Peels FAQs by Pauline Ng

Types of Peels (And How Often Should You Do Them?)

The most commonly known are chemical or mechanical peels, and these vary in intensity.

Types of Peels (And How Often Should You Do Them?)

At-Home Peels

Chemical – The trend for regular home peels using a mild dose of acids (such as AHAs and BHAs) has been around for a while. Non-acid enzyme peels, derived from fruits and plants, are also gaining in popularity. These are a lot milder and suitable for regular use without much side effects.

How Frequently: For enzyme and non-acid enzyme peels, thrice a week. Acids with an extremely low concentration (in the form of toners or blended into cleansers) can be used daily.

 

Mechanical – Traditionally performed only in salons, these have also been gaining popularity especially with the launch of Clarisonic and similar home-use technology. Electronic devices help remove dead skin cells, akin to “polishing” the skin to gradually remove epidermal tissues.

How Frequently: Once or twice a week. Alternate between enzyme/acid home peels and mechanical ones. If you’ve had your skin peeled in a salon, do not use mechanical peels at home.

Both are effective in maintaining the brightness and clarity of the skin, depending on the regime that follows.

 

Professional Peels

Chemical – These vary from “lunchtime peels” to stronger deep peels (akin to controlled second-degree burns). The former can be done by trained aestheticians while the latter only by dermatologists.

Lunchtime Peels or Superficial Peels use AHAs, or other mild acids such as Lactic Acids to penetrate only the outer layer of the skin to gently exfoliate it. It is recommended for mild skin discolouration, dull and rough skin on the face, hands and body. Some equipment combine both acids with high-velocity jets (i.e. Aqua peel) to dissolve and vacuum dead skin cells to remove the impurities.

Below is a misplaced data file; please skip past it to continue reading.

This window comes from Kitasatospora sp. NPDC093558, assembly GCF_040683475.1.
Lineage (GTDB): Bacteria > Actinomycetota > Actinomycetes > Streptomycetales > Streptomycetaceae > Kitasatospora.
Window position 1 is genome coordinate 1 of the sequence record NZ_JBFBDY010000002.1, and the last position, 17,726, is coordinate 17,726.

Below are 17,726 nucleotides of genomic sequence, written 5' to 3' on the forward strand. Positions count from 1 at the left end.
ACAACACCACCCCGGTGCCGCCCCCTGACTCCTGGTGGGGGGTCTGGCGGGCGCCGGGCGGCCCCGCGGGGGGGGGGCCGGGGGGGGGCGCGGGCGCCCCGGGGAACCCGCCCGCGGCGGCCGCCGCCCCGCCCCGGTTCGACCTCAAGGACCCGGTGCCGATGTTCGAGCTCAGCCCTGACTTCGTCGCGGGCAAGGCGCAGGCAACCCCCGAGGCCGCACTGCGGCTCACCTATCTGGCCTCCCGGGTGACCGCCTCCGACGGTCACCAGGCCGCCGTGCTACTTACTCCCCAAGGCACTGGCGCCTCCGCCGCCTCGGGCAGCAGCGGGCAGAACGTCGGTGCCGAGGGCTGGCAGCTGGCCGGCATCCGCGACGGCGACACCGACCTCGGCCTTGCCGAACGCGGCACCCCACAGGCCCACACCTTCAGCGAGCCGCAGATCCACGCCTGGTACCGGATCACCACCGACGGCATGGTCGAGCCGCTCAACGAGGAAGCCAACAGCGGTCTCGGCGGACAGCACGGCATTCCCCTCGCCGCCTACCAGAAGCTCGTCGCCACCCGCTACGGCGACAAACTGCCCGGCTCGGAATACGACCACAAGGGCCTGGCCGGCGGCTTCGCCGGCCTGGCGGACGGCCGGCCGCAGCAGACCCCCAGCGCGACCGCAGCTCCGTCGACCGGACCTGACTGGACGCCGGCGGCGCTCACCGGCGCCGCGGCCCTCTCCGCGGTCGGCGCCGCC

How Frequently – Depending on your skin, you can do this up to once a week or fortnight for a few sessions. Subsequently, do it once every two months for maintenance or as advised

Medium to Deep Peels – This uses acids in stronger concentrations to deeply penetrate the deeper layers of the skin to remove damaged skin cells. It stimulates the production of new skin cells and is able to target various skin conditions like lesions and wrinkles. There is downtime with this treatment and requires proper post-treatment care.

How Frequently – Depending on the strength, some needs to be done only once in your life. Some ot hers, you can do once every two to three years depending on the type of peel and your skin condition.

Mechanical Peels – Commonly known as Microdermabrasion, these use micro-particles to “polish” the skin to remove dead skin cells. This enhances cell turnover and results in invisibly brighter skin. An alternative to using microparticles such as diamond tips, some salons/clinics uses ultrasonic waves to “scrub” the skin’s stratum corner. These light abrasions can improve dull skin, light acne scars and improve the appearance of fine lines.

How Frequently – Once a month